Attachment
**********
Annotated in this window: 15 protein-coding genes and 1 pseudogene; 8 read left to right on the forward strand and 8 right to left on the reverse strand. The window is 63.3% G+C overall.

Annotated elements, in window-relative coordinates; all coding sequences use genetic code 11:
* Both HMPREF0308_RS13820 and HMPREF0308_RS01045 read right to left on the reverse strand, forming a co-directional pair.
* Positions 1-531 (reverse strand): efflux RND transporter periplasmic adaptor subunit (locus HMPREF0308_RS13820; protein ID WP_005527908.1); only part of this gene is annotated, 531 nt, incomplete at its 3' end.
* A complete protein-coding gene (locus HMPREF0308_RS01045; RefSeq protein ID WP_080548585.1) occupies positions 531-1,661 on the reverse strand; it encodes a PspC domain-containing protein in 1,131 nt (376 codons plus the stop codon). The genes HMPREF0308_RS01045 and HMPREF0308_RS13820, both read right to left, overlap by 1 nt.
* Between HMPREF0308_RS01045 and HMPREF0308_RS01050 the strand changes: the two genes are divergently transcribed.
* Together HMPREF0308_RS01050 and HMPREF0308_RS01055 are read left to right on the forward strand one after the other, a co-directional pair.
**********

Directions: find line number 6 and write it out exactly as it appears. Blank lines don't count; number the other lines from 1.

* Between HMPREF0308_RS01045 and HMPREF0308_RS01050 the strand changes: the two genes are divergently transcribed.